What’s new in Creo 5.0

PTC has been providing CAD products ever since Pro/ENGINEER in 1987, shortly after the company was founded. It is now releasing its latest suite of CAD apps in the form of Creo 5.0. Tom Austin-Morgan finds out what’s new.

PTC’s CAD offerings have come a long way since the 1980s. Its programs and now apps have grown to encompass design, engineering, simulation and manufacturing. For the latest release of its Creo 3D CAD software, Creo 5.0, PTC has introduced several new capabilities for the fast-changing world of product design, as well as some key productivity enhancements.

Creo is designed to enable companies to accelerate product innovation and build better products faster by reusing the best designs and replacing assumptions with facts. With Creo 5.0, concepts can be transformed into smart, connected products, bridging the physical and digital worlds with augmented reality (AR) capabilities. It also expands into topology optimisation, additive and subtractive manufacturing, computational fluid dynamics (CFD), and CAM.

Topology optimisation

The physical design of products is often limited by existing designs and practices. The new Creo Topology Optimisation Extension automatically creates optimised designs based on the objectives and constraints defined by the designer. Because the geometry isn’t being recreated with each change, design time is significantly reduced.

Additive and subtractive manufacturing

Creo 5.0 extends the additive manufacturing capabilities introduced in Creo 4.0, enabling users to design, optimise, print check, and additively manufacture parts without the need for multiple pieces of software. Designers can now create, optimise, validate and print designs in various materials, from plastics to metals, with the introduction of the Creo Additive Manufacturing Plus Extension for Materialise. Additionally, the extension allows users to connect to the Materialise online library of print drivers and profiles.

The new Creo Mold Machining extension provides dedicated high-speed machining capabilities optimised for moulds, dies, electrodes, and prototype machining. Creo 5.0 supports three-axis and 3+2 positioning machining.

Creo Flow Analysis

The Creo Flow Analysis extension is the first time PTC has included a CFD solution directly within Creo, rather than an add-on, allowing designers, engineers, and analysts to simulate fluid flow issues directly within Creo. This means users can integrate analysis early and often to understand product function and performance.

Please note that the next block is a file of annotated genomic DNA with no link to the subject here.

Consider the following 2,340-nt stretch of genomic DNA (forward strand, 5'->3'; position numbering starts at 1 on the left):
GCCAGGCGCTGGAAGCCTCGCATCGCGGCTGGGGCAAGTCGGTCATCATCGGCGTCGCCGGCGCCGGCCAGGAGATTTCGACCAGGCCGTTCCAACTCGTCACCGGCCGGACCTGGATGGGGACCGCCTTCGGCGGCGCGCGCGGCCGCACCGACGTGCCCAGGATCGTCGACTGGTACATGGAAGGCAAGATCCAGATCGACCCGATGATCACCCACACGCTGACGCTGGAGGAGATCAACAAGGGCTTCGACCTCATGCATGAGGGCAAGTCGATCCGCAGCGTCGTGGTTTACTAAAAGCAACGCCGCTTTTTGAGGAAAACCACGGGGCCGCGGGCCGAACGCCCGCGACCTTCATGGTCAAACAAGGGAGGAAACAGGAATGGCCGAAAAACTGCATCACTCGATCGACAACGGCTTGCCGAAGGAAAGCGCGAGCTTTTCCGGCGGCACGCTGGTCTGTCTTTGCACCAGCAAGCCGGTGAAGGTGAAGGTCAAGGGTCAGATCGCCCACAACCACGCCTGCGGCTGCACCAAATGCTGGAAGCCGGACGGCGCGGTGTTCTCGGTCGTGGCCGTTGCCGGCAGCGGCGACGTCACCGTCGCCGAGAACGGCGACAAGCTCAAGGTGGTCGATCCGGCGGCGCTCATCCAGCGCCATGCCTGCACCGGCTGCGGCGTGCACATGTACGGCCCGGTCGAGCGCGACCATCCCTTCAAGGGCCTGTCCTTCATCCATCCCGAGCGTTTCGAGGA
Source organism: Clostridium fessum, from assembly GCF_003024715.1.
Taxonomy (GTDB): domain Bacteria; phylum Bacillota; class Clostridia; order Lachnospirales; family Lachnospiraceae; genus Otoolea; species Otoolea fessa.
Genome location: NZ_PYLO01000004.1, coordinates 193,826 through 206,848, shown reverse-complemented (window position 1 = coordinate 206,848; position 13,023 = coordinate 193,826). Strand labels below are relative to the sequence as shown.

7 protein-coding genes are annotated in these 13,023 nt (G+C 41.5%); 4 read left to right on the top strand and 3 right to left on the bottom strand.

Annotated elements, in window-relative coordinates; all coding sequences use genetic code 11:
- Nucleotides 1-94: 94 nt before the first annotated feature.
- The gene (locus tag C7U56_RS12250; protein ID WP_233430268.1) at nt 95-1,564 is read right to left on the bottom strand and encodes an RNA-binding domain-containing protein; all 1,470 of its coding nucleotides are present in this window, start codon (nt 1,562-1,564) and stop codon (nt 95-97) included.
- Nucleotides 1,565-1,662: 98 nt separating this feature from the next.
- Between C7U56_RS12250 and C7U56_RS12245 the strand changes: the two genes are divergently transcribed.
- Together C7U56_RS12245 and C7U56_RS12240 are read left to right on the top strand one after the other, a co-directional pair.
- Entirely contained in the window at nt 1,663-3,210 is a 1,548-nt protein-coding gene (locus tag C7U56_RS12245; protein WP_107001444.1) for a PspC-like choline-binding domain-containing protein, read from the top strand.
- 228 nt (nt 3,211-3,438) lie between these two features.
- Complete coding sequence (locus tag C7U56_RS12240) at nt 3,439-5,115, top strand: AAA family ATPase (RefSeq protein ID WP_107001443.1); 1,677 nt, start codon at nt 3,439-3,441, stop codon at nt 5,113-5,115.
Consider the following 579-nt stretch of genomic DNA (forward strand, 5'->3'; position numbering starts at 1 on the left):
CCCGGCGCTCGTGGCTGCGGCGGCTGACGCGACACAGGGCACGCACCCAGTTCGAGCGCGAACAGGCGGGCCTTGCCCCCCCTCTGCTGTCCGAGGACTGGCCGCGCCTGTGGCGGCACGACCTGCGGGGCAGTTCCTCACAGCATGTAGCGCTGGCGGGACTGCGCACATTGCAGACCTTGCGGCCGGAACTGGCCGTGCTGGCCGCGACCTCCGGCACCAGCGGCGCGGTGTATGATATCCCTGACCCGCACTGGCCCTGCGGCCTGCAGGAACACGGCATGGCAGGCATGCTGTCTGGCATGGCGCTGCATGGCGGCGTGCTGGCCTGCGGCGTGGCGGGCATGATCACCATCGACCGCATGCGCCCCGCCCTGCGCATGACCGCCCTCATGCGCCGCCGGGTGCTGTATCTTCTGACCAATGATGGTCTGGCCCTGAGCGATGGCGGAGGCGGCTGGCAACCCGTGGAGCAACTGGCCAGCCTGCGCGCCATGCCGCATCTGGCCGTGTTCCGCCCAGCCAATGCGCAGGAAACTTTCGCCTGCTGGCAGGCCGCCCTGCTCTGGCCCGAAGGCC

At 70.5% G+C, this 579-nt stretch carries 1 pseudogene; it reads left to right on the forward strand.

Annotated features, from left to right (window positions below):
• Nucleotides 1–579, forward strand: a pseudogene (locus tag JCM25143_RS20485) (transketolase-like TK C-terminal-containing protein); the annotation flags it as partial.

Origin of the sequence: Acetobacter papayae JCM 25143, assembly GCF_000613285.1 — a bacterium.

The software is purpose-builtspecifically for the design engineer and is said to be easy-to-use, highly accurate and to provide fast results.

Creo 5.0 now supports bi-directional exchange of parts and assemblies with Autodesk Inventor

Model-Based Definition

Creo 4 introduced a module that guides the user through the standards-based application of annotations to a 3D model, allowing quick generation of data that conforms to chosen standards and checking it is fully constrained.

Creo 5 extends this work to allow designers to add semantic queries into the model using the geometric dimensioning and tolerancing (GD&T) they’ve already defined. So when design changes occur or the part is being driven in an automated fashion, it will help rip through any GD&T that becomes disassociated with the originating or reference data.

AR and IoT

This has advanced considerably since Creo 4, where PTC introduced a set of tools that allowed the user to generate an AR dataset that might be shared with anyone, directly from the application. This converted the model, added in a ‘ThingMark’ that enabled the viewing app to ID the correct dataset, and gave it scale. While this was a subset of PTC’s Vuforia tools, it proved interesting and easy to use for design review.

For Creo 5, this work has continued. Now, the ThingMark is not needed for scale. Instead, the apps use spatial tracking and an awareness of surrounding elements to work out how to display the model at the correct, defined scale. In addition, there is a greater set of controls over access to the data created, such as password access control that helps to enforce who can view the AR data.

On the IoT front, Creo 4 introduced tools that made it possible to link Creo models to IoT data stored in PTC’s Thingworx platform. With further development for Creo 5, it is now possible to build in sensors within your digital model that will match up with sensors in the physical realm and use that integration within the simulation environment.

This means that designers can not only move their digital model using data from the real world, but also use physical sensors to drive simulation studies. PTC says there are additional tools in development that will make this even more powerful.

Productivity improvements

Creo 5.0 also includes key productivity improvements for the fast-changing world of product design, such as an improved user interface, geometry creation with sketch regions, and volume helical sweeps. Other enhancements include improvements to surfacing, sheet metal design, and the application of draft features involving rounds.

The Creo Collaboration Extension for Autodesk Inventor enables organisations to consolidate onto a single CAD system, enabling them to reduce the cost and effort associated with maintaining multiple systems and integrations, and enabling better data reuse and resource sharing. Creo 5.0 will now support bi-directional exchange of both parts and assemblies with Autodesk Inventor.

“With Creo, companies can go from the earliest phases of design to a smart, connected product,” said Brian Thompson, senior vice president, CAD Segment, PTC. “Improved functionality and new capabilities, like additive manufacturing, set Creo apart, and give companies a true competitive edge all the way from concept to manufacturing.”